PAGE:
TRANSITION & 5 Things Every Leader Should Do Now to Prepare for Transition by @BobWhitesel published by @BiblicalLeader Magazine.

by Bob Whitesel D.Min., Ph.D., Biblical Leadership Magazine, 11/16/19.


Warren Buffett has a famous rule he calls the Noah Rule: “Predicting the rain doesn’t count, building an ark does.”

Because most leaders in today’s fluid job market will transition to a new position sooner than later, leaders should be preparing for transitions. Currently I am writing a doctoral-level course on “interim and transitional ministry,” and in doing so I have been reminded by multiple authors about the importance of creating a transition plan before you need one. Here are five lessons to consider.

1.  Don’t call it an exit plan, because it should be a transition plan. If the leader looks selfishly at the transition, they will usually see it as a way to exit a situation. But looking at it this way will usually leave the organization in the lurch. Rather leaders should be preparing a transition plan that helps both organization and individual. Jesus had many hard conversations with his disciples about his impending crucifixion and resurrection (Matthew 16:21; Matthew 17:22; Mark 8:31). What if Jesus had said, “I have an exit plan.” That would be self-centered and inauthentic of Him.  Rather Jesus spoke of “the new covenant (promise)m written in my blood” (Luke 22:20, Message Bible).  So create a transition plan that takes into consideration the the church, as well as the leader’s, needs.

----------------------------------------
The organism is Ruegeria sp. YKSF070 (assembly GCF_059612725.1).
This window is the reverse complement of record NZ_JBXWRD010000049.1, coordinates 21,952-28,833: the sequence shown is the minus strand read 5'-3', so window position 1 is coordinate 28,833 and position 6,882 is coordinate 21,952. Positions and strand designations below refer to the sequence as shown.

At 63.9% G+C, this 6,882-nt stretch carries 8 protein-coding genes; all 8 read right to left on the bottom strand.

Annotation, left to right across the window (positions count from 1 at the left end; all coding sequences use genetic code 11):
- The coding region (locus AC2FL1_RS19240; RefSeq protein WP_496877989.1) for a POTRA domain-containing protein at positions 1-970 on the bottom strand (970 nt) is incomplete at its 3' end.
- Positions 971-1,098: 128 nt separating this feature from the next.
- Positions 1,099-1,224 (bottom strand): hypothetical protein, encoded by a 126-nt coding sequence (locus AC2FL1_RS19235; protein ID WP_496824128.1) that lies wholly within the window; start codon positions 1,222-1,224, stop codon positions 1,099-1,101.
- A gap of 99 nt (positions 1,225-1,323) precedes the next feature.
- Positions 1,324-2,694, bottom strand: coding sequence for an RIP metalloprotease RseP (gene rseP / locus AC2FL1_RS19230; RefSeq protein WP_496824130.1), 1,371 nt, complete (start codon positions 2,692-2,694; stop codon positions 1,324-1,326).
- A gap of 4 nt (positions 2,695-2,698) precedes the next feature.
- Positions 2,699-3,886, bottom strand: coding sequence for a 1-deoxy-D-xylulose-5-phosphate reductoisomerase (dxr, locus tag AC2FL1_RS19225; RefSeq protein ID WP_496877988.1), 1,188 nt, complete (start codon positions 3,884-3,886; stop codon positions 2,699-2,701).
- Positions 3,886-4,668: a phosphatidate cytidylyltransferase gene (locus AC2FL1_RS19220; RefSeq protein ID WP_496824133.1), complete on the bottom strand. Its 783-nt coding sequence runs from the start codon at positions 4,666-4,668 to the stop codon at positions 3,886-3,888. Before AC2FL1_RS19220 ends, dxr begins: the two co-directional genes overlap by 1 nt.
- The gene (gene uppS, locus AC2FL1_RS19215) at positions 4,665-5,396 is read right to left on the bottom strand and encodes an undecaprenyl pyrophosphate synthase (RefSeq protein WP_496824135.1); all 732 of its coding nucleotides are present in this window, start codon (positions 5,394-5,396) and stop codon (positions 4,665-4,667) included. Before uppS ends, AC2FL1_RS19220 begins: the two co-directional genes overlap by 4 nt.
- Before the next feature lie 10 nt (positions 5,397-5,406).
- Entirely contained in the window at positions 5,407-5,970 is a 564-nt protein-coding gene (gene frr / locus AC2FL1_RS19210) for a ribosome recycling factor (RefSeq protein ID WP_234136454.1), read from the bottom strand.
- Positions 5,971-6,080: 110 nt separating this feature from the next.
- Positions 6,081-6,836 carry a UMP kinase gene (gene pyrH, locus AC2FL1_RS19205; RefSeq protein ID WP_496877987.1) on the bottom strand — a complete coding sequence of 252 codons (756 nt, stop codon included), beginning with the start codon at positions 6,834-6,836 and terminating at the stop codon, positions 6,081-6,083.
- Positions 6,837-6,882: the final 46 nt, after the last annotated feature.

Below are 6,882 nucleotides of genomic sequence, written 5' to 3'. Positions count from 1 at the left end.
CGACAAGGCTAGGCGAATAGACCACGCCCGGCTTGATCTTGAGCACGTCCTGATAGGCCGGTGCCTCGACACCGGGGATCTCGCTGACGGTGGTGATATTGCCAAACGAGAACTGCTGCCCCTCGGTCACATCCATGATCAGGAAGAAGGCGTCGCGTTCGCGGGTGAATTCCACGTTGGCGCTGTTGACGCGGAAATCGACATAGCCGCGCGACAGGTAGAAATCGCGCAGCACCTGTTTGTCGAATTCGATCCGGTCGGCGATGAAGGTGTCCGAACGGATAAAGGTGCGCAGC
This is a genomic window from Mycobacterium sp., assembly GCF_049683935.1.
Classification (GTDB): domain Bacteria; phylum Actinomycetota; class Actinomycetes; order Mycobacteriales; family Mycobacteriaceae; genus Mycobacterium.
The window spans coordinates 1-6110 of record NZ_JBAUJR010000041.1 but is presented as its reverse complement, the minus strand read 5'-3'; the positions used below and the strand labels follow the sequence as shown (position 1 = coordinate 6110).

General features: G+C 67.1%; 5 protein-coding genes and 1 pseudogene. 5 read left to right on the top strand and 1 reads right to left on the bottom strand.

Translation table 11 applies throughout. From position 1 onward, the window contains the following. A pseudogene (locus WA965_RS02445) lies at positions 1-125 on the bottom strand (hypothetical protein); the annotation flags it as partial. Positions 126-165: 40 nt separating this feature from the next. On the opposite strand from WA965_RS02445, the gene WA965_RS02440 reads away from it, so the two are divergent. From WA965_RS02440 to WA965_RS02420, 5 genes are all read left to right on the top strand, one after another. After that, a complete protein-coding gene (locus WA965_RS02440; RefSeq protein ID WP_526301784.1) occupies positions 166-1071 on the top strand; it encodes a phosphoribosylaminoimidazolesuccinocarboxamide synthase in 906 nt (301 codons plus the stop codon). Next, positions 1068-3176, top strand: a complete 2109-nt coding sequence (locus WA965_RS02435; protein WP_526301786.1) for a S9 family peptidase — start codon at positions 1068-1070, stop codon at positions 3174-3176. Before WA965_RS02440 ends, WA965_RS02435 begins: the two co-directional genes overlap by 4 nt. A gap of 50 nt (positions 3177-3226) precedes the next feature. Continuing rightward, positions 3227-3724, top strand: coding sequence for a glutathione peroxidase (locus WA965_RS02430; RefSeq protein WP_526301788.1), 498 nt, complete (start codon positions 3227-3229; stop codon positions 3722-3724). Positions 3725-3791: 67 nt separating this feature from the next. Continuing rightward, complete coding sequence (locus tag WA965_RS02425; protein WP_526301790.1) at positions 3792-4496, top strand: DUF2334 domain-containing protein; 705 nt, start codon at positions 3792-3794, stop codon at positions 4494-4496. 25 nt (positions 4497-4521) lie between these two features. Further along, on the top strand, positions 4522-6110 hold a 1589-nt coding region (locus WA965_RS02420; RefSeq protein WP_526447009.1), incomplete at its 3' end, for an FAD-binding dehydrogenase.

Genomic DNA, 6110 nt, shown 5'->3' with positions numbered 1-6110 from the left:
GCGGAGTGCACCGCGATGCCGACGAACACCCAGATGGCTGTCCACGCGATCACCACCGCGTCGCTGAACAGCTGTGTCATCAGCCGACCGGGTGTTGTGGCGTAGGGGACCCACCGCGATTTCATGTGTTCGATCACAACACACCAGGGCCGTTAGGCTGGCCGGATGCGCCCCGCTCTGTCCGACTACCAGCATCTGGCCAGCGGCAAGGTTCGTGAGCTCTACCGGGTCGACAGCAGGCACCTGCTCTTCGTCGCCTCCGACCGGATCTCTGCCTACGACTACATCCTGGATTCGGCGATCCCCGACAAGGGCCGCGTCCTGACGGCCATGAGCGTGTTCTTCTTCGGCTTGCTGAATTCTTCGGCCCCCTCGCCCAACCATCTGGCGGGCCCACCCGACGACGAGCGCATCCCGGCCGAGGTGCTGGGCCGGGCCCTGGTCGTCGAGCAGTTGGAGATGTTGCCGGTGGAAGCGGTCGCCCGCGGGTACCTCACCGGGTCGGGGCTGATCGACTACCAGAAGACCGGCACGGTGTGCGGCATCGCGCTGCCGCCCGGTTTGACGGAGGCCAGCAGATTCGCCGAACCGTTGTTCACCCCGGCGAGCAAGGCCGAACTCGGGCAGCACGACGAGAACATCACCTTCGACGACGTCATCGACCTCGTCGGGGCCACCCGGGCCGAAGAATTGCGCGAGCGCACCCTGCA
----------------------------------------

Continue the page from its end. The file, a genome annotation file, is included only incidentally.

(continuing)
2. A transition plan allows the leader to find and nurture mentees. As I conduct research on transitions, I find that one of the most damaging aspects of leadership transitions is when the leader has been a hands-on, do it all themselves person. This leaves a huge gap when the leader leaves, that often cannot be filled quickly. As a result the organization often declines during the transition. Again Jesus‘ example of selecting his disciples years before his ascension, reminds us of the time needed for delegation and experimentation to foster a smooth transition (Matthew 4:18-22; Mark 1:16-34; Luke 5:1-11).

3. Letting others know about your plans will not necessarily push you out sooner, but can actually give you time for a transition. One of the first consultations I conducted 30 years ago was for a pastor who the board was forcing out because he wouldn’t embrace contemporary worship. He explained to me that he was ready to move on to a church that practiced mostly traditional worship, but they were hard to find and he would need 12 to 18 month to find one in his denomination. I encouraged him to meet with the leaders of the church and discuss his heart’s desire in worship style. I told him to explain that he was not against contemporary worship, rather it was not for him. He replied, “That’s not the way it’s done in our denomination. Once you tell them you’re thinking about leaving, they push you out.” 

I reminded him they were already subtly trying to push him out, so it really didn’t matter if he told them. And I reminded him that if he told them now it would be a sign of candor and honesty. “If they appreciate your many years of loyal service,” I replied, as I believe they did, “They will work with you if you demonstrate that you want a transition that is good for the church and is good for your family too.”